Discovering and Developing Talents

© 2001 Stephen Holland

Learning a Foreign Language

A child growing up in a neighborhood filled with many languages will learn those languages fluently and effortlessly. The brain has no nationality. The neurons don't know that they are learning English or French or Japanese, they simply learn what they hear. Immigrant parents and grandparents are excellent sources of foreign languages; my wife calls this approach the "grandmother tongue."

After age 10, because the grammar area is mostly finished, it is very difficult to learn other languages fluently. Fluency can be more or less defined as the ability to think in a language without translating.

From the brain's point of view, learning foreign languages in high school is fighting the brain's natural order of learning. Not only is the brain grammar area mostly finished, but the natural dialogue needed to make a language fluent is prevented because the students are not supposed to talk with their friends in class. Like pouring water onto a duck's back -- it is mostly wasted effort. Both teachers and students struggle and get frustrated. To survive, the brain uses bandaid solutions such as translating vocabulary, and memorizing rules of grammar.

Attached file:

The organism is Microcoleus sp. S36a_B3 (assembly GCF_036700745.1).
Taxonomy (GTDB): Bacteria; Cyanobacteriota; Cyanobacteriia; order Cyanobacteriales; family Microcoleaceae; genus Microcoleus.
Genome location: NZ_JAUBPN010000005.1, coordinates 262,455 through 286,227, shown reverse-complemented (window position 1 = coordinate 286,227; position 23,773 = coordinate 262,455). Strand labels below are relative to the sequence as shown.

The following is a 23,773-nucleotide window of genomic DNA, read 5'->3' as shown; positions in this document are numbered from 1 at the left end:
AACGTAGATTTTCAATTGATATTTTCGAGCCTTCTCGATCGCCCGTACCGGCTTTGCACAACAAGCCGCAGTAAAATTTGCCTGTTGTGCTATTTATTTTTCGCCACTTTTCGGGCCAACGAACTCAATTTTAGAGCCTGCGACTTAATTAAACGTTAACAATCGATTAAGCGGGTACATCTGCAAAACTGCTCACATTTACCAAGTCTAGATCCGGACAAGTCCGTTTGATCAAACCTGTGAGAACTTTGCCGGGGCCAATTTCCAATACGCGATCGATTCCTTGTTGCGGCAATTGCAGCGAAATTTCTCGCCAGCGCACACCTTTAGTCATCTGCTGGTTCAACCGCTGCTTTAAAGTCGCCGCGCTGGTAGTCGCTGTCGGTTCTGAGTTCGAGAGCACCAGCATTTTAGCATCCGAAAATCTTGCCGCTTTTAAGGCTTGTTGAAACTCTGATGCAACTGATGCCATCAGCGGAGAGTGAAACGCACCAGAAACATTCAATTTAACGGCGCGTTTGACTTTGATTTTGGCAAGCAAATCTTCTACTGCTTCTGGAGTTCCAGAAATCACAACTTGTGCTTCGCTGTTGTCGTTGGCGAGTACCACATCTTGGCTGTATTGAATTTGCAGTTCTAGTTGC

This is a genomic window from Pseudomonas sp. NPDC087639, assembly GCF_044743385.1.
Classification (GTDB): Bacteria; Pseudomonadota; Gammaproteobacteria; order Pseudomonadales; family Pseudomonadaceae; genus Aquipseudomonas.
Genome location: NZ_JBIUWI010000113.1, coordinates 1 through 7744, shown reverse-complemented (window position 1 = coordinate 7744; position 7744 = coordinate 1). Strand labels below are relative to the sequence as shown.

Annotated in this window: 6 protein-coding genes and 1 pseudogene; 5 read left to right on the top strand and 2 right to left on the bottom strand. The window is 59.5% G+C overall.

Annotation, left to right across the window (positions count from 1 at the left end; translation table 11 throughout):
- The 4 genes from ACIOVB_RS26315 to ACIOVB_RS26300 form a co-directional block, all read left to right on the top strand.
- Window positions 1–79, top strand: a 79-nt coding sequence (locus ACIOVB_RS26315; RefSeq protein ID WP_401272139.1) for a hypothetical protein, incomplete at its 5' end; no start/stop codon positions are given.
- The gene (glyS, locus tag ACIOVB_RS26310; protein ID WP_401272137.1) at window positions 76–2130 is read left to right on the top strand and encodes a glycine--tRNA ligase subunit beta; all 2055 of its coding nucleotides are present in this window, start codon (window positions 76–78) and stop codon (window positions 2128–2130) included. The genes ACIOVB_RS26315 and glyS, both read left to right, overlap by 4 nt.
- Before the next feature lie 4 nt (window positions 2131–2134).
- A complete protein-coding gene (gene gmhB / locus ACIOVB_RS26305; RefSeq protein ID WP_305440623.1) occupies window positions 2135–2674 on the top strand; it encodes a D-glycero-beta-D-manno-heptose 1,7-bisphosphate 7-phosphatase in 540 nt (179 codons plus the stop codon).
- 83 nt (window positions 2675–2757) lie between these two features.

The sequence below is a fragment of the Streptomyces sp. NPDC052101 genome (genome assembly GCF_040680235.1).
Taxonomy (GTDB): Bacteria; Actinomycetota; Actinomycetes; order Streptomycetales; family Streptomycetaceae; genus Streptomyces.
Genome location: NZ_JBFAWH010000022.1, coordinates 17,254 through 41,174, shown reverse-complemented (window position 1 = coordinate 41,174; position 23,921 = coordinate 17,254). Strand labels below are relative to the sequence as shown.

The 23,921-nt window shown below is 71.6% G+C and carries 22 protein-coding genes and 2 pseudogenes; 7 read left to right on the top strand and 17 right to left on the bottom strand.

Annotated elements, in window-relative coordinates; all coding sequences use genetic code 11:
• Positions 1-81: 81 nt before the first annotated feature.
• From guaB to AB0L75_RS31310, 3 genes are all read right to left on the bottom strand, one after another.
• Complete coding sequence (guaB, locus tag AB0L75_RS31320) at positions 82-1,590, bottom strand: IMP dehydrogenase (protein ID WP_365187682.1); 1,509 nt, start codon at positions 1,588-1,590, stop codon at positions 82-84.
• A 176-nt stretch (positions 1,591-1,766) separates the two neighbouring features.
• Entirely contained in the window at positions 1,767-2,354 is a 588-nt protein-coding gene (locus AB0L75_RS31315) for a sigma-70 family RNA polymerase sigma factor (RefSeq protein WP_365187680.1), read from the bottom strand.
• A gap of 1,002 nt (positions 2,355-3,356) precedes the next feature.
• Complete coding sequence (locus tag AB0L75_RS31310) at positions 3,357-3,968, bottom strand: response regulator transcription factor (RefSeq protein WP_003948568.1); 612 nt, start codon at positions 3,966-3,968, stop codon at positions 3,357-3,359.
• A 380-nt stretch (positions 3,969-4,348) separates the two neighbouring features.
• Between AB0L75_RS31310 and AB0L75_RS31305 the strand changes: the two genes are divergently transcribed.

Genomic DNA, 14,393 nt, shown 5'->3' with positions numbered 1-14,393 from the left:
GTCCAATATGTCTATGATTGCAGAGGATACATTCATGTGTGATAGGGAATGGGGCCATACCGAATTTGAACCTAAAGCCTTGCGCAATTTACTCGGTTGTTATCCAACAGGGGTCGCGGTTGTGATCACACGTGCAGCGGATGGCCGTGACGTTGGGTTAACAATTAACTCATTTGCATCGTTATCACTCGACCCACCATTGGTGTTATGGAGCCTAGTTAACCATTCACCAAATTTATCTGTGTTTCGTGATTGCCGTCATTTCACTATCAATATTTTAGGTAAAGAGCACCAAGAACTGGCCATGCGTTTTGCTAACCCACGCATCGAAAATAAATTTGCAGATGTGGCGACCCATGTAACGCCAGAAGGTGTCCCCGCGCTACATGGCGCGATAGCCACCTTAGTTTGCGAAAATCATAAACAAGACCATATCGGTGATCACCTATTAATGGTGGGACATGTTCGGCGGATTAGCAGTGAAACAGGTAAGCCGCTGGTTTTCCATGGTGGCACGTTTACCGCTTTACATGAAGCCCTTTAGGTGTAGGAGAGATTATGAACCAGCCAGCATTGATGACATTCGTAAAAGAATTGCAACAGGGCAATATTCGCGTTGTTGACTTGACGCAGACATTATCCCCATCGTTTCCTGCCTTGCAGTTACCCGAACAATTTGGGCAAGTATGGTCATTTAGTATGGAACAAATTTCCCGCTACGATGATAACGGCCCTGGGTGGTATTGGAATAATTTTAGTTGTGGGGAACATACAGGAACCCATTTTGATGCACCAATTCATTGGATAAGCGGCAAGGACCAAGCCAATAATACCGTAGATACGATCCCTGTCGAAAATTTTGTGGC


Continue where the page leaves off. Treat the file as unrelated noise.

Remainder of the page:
In contrast, putting foreign language into kindergarten and primary school is fun for everyone, because the brain is doing what it loves to do -- learning the right material, at the right time, in the right way. To encourage fluency, students in immersion are encouraged to talk a lot with each other.